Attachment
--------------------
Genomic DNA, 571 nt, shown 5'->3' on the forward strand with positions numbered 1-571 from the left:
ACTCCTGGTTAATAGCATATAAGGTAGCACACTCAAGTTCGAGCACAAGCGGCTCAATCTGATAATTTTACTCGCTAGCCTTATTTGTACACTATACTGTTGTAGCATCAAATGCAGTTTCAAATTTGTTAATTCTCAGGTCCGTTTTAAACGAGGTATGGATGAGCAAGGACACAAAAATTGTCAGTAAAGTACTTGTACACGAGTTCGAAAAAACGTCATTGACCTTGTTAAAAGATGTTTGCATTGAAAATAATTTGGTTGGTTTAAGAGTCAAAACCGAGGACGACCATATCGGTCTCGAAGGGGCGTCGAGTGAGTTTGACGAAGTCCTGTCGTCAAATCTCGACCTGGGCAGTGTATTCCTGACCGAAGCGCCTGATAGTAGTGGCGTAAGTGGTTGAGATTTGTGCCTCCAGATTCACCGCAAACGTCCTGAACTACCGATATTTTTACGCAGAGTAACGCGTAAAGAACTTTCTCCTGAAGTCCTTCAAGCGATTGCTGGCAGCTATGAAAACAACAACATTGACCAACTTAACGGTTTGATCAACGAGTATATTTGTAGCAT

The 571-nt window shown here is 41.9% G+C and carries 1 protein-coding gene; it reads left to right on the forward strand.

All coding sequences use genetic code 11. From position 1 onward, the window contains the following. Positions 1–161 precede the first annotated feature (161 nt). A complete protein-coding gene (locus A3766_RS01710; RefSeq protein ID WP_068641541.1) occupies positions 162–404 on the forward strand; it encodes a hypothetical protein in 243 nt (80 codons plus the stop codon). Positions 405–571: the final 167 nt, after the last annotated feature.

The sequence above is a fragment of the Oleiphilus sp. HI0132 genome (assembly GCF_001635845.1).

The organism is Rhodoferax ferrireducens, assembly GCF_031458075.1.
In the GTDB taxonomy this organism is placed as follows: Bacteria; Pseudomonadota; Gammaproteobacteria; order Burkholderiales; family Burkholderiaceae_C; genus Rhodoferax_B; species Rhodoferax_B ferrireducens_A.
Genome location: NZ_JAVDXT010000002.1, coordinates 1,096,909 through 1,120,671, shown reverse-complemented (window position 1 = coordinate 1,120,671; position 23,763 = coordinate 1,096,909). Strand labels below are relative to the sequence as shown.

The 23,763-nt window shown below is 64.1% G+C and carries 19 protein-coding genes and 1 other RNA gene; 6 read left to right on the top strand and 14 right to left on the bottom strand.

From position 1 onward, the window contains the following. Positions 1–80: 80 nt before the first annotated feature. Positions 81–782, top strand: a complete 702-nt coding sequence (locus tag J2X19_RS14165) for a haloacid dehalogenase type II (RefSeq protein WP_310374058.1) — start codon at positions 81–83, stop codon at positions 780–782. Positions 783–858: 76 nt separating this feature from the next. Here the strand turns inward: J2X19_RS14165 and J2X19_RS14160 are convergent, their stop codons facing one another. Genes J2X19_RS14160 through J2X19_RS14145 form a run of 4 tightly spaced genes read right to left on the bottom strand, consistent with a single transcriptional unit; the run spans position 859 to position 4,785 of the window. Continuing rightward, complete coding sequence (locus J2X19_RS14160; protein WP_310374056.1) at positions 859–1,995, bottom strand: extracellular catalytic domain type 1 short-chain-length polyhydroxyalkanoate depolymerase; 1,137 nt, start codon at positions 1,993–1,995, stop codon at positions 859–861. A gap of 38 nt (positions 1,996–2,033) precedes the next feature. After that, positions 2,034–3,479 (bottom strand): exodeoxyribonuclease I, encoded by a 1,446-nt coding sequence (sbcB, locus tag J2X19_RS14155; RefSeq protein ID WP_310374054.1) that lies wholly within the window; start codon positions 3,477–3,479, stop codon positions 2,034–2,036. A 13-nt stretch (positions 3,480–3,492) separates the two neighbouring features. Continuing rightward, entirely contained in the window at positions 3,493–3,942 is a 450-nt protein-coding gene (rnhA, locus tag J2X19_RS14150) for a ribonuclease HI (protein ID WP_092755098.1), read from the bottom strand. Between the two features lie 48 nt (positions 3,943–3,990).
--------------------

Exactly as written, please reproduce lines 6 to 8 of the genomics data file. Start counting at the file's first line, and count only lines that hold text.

The organism is Rhodoferax ferrireducens, assembly GCF_031458075.1.
In the GTDB taxonomy this organism is placed as follows: Bacteria; Pseudomonadota; Gammaproteobacteria; order Burkholderiales; family Burkholderiaceae_C; genus Rhodoferax_B; species Rhodoferax_B ferrireducens_A.
Genome location: NZ_JAVDXT010000002.1, coordinates 1,096,909 through 1,120,671, shown reverse-complemented (window position 1 = coordinate 1,120,671; position 23,763 = coordinate 1,096,909). Strand labels below are relative to the sequence as shown.